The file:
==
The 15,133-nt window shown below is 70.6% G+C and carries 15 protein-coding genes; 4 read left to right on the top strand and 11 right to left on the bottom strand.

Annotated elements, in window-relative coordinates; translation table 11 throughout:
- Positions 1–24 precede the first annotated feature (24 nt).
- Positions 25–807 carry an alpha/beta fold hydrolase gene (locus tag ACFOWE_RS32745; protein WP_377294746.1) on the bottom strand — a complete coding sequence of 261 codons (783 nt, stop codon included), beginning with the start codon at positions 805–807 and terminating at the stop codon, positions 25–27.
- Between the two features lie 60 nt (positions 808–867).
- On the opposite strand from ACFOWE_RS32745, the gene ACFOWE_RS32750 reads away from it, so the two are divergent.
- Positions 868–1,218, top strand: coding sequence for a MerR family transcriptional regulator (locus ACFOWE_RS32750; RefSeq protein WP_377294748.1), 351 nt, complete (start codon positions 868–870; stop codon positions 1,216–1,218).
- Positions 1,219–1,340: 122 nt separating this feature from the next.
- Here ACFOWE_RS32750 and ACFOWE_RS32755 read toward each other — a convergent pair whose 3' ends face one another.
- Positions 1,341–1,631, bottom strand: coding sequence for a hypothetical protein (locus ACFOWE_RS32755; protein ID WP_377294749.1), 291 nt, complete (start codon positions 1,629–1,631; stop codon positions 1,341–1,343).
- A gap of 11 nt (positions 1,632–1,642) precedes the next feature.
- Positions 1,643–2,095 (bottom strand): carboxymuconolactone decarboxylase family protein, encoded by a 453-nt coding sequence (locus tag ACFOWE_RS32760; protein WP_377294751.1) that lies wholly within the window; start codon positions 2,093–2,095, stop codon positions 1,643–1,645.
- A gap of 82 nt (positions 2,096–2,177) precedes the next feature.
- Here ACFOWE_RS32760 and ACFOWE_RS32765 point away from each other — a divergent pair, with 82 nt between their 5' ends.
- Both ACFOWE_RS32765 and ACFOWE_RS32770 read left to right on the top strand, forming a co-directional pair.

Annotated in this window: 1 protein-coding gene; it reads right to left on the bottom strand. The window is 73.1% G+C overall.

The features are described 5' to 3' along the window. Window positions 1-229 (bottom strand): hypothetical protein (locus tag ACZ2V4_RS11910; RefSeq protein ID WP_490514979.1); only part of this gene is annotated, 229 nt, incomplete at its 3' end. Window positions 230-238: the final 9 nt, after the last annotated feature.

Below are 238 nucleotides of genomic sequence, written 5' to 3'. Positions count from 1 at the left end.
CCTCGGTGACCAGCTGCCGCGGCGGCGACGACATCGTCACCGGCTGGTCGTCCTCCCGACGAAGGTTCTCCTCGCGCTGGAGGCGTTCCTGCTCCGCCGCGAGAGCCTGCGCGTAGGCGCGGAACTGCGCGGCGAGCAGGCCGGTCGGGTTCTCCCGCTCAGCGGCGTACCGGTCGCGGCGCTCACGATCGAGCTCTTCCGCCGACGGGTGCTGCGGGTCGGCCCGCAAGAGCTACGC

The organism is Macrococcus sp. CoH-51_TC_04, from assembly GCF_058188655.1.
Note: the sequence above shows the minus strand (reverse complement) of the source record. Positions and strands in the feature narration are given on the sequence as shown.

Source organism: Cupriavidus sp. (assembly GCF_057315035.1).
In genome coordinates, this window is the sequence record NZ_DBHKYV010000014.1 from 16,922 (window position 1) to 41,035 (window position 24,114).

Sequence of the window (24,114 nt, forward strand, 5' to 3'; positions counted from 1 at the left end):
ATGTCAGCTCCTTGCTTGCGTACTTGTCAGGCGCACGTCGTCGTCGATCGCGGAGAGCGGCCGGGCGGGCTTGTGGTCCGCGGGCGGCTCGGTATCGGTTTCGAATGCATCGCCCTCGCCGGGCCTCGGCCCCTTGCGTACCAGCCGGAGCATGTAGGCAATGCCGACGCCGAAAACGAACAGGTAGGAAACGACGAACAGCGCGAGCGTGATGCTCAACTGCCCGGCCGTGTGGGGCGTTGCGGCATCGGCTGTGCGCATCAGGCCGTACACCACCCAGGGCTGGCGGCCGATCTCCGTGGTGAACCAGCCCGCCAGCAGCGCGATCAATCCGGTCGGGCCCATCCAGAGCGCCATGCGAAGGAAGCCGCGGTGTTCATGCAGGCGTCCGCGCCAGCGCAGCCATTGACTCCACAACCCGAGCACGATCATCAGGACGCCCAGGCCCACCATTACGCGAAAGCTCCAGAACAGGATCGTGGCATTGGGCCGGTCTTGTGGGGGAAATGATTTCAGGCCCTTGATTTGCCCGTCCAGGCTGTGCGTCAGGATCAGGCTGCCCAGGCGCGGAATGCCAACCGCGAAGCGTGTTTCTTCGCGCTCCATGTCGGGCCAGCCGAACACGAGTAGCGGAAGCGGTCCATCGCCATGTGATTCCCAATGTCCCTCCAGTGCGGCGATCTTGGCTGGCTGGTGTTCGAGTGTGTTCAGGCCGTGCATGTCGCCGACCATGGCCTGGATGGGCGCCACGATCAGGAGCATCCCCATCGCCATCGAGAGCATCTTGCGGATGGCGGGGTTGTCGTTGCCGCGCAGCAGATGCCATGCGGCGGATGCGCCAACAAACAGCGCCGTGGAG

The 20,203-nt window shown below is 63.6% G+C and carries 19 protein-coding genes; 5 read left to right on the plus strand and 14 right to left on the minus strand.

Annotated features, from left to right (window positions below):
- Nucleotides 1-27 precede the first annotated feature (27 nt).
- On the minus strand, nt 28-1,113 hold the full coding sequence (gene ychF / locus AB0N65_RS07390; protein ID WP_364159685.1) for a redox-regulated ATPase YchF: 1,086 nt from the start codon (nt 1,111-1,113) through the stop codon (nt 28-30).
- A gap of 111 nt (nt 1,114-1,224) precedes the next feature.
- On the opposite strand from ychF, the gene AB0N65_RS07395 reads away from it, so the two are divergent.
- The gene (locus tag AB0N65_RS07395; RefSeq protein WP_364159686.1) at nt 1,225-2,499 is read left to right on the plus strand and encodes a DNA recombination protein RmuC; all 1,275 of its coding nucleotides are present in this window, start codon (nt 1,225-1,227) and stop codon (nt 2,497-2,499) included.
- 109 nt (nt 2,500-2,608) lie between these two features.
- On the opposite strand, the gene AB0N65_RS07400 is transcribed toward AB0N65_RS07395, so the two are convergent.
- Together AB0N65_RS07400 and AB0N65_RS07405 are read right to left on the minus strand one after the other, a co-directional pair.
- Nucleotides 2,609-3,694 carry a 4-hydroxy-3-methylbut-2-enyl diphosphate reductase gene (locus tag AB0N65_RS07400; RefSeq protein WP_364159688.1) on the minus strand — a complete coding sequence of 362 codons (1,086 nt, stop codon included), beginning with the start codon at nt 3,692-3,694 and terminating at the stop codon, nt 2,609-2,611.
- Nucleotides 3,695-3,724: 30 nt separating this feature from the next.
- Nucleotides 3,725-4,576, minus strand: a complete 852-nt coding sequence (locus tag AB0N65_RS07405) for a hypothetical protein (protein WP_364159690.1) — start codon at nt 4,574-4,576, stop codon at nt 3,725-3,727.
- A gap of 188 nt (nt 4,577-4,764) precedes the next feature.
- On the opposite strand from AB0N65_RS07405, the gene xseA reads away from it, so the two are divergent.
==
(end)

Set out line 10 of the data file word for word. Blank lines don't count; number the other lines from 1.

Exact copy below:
- Positions 1,341–1,631, bottom strand: coding sequence for a hypothetical protein (locus ACFOWE_RS32755; protein ID WP_377294749.1), 291 nt, complete (start codon positions 1,629–1,631; stop codon positions 1,341–1,343).